How nature, nurture & chance shape how we age

Published on May 31, 2016   49 min

Other Talks in the Series: Aging

0:00
Welcome to our lecture on How Nature, Nurture and Chance Shape How We Age. My name is George Martin. I am a Professor Emeritus at the University of Washington in Seattle, Washington, USA.
0:16
This slide provides a brief outline of the lecture. We will be dealing with three fundamental questions, why organisms age? Why various species age so differently? And, of special interest to our own species, why one observes such remarkable differences in patterns of aging among different members of the same species? As a pathologist, I have done many autopsies on geriatric subjects. I have never seen two individuals who have aged in exactly the same way, either qualitatively or quantitatively. All biology students fully appreciate that phenotypes result from both genes and environment, as well as their various interactions. But there is usually less interest in the issue of chance events, one reason why I will give that component a good deal of attention in this lecture.
1:15
Let's start with the question of why organisms age.
1:21
I shall be presenting what is often referred to as the classical evolutionary biological theory of why we age. It is important to first understand, however, that that theory is based upon what could be called age structured population of iteroparous organisms. By age structured, I mean that we are dealing with populations that consist of individuals of a wide range of ages. By iteroparous, I mean that these are populations that have multiple routes of reproduction during their adult lives. That scenario contrasts with groups of organisms that undergo what might be called semelparous, or big bang reproduction, namely single terminal episodes of reproduction, followed by death. This slide gives two such examples. On the left is a dying Spawning Salmon and on the right an Australian Marsupial Mouse. These mice only manage to reproduce in connection within a very short period of rainfall, an event that is essential for the growth of plants and thus sufficient food for progeny. When the season is right, males undergo a massive release of stress hormones while they fight for females, copulate and then die. One could use the term programmed aging for these two species and also for many flowering plants. Many of my colleagues, however, will argue that even iteroparous species like us undergo programmed aging. Many of them believe that aging is simply an extension of development. We should, of course, always welcome such alternative views, but one can make strong arguments against that proposition, which essentially states that aging is adaptive. That it is good for the species to have organisms die, as it preserves precious resources for the younger population. A famous late 19th century biologist, August Weismann published such views early in his career, but later changed his mind. Suffice it to say that the majority of geroscientists believed that aging is non-adaptive and that it cannot be explained by the type of determinative sequential adaptive alterations in gene expression that characterize development. This is not to say, however, that development is not an important determinant of health span and lifespan. I like to think of us as protein synthesizing factories. How well you build those factories and how well you design the quality controls will obviously make a big difference in how well these factories function, and how long they last.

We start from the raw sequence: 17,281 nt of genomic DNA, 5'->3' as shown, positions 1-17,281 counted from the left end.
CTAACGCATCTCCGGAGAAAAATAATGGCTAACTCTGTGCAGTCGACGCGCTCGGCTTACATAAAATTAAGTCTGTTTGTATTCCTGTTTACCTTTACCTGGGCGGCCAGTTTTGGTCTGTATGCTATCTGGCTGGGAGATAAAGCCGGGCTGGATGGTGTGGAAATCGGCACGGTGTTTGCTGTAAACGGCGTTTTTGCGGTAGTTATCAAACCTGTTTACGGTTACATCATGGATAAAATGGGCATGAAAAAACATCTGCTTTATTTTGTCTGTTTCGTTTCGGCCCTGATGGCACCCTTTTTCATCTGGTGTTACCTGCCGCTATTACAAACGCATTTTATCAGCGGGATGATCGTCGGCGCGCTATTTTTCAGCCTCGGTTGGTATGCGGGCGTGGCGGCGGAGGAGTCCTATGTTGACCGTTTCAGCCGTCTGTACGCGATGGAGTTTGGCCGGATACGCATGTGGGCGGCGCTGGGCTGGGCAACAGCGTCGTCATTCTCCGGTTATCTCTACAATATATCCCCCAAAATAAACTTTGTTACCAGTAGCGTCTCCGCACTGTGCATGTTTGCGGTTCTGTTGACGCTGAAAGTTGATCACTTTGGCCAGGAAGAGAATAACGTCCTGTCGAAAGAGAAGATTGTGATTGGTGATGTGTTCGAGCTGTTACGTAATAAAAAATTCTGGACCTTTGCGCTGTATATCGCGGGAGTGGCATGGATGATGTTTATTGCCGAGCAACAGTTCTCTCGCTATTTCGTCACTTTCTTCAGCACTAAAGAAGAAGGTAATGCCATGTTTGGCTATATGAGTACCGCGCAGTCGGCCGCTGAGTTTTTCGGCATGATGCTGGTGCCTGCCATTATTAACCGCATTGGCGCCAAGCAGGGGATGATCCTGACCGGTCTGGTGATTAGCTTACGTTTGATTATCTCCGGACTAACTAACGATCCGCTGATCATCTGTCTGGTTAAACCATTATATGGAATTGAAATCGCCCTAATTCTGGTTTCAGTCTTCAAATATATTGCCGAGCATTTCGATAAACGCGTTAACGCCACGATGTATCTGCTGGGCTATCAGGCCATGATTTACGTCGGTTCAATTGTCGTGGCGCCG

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How nature, nurture & chance shape how we age

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